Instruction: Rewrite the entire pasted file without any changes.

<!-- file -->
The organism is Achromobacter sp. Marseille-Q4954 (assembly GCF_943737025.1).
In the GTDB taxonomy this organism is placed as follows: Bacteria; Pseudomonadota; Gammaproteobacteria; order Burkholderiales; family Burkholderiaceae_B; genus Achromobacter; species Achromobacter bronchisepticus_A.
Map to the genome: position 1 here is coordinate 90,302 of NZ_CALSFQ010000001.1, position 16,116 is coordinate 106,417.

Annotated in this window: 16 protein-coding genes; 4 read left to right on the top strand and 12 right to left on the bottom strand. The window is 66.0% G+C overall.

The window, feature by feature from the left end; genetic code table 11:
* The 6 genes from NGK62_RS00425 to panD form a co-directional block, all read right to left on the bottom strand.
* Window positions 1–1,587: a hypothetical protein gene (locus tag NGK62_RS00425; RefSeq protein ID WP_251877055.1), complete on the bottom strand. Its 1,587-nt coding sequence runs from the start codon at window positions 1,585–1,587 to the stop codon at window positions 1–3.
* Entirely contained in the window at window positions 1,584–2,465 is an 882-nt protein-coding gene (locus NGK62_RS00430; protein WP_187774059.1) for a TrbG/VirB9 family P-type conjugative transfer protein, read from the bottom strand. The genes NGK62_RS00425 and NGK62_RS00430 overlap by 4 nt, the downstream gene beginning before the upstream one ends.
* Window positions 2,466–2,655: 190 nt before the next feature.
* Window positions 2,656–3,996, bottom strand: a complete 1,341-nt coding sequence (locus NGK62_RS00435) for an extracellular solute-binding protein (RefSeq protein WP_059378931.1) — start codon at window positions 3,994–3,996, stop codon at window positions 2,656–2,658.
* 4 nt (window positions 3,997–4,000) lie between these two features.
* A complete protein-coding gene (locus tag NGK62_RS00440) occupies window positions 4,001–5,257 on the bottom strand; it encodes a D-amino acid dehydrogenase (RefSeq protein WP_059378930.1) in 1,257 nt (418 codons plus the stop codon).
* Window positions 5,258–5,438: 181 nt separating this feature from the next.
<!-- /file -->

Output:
The organism is Achromobacter sp. Marseille-Q4954 (assembly GCF_943737025.1).
In the GTDB taxonomy this organism is placed as follows: Bacteria; Pseudomonadota; Gammaproteobacteria; order Burkholderiales; family Burkholderiaceae_B; genus Achromobacter; species Achromobacter bronchisepticus_A.
Map to the genome: position 1 here is coordinate 90,302 of NZ_CALSFQ010000001.1, position 16,116 is coordinate 106,417.

Annotated in this window: 16 protein-coding genes; 4 read left to right on the top strand and 12 right to left on the bottom strand. The window is 66.0% G+C overall.

The window, feature by feature from the left end; genetic code table 11:
* The 6 genes from NGK62_RS00425 to panD form a co-directional block, all read right to left on the bottom strand.
* Window positions 1–1,587: a hypothetical protein gene (locus tag NGK62_RS00425; RefSeq protein ID WP_251877055.1), complete on the bottom strand. Its 1,587-nt coding sequence runs from the start codon at window positions 1,585–1,587 to the stop codon at window positions 1–3.
* Entirely contained in the window at window positions 1,584–2,465 is an 882-nt protein-coding gene (locus NGK62_RS00430; protein WP_187774059.1) for a TrbG/VirB9 family P-type conjugative transfer protein, read from the bottom strand. The genes NGK62_RS00425 and NGK62_RS00430 overlap by 4 nt, the downstream gene beginning before the upstream one ends.
* Window positions 2,466–2,655: 190 nt before the next feature.
* Window positions 2,656–3,996, bottom strand: a complete 1,341-nt coding sequence (locus NGK62_RS00435) for an extracellular solute-binding protein (RefSeq protein WP_059378931.1) — start codon at window positions 3,994–3,996, stop codon at window positions 2,656–2,658.
* 4 nt (window positions 3,997–4,000) lie between these two features.
* A complete protein-coding gene (locus tag NGK62_RS00440) occupies window positions 4,001–5,257 on the bottom strand; it encodes a D-amino acid dehydrogenase (RefSeq protein WP_059378930.1) in 1,257 nt (418 codons plus the stop codon).
* Window positions 5,258–5,438: 181 nt separating this feature from the next.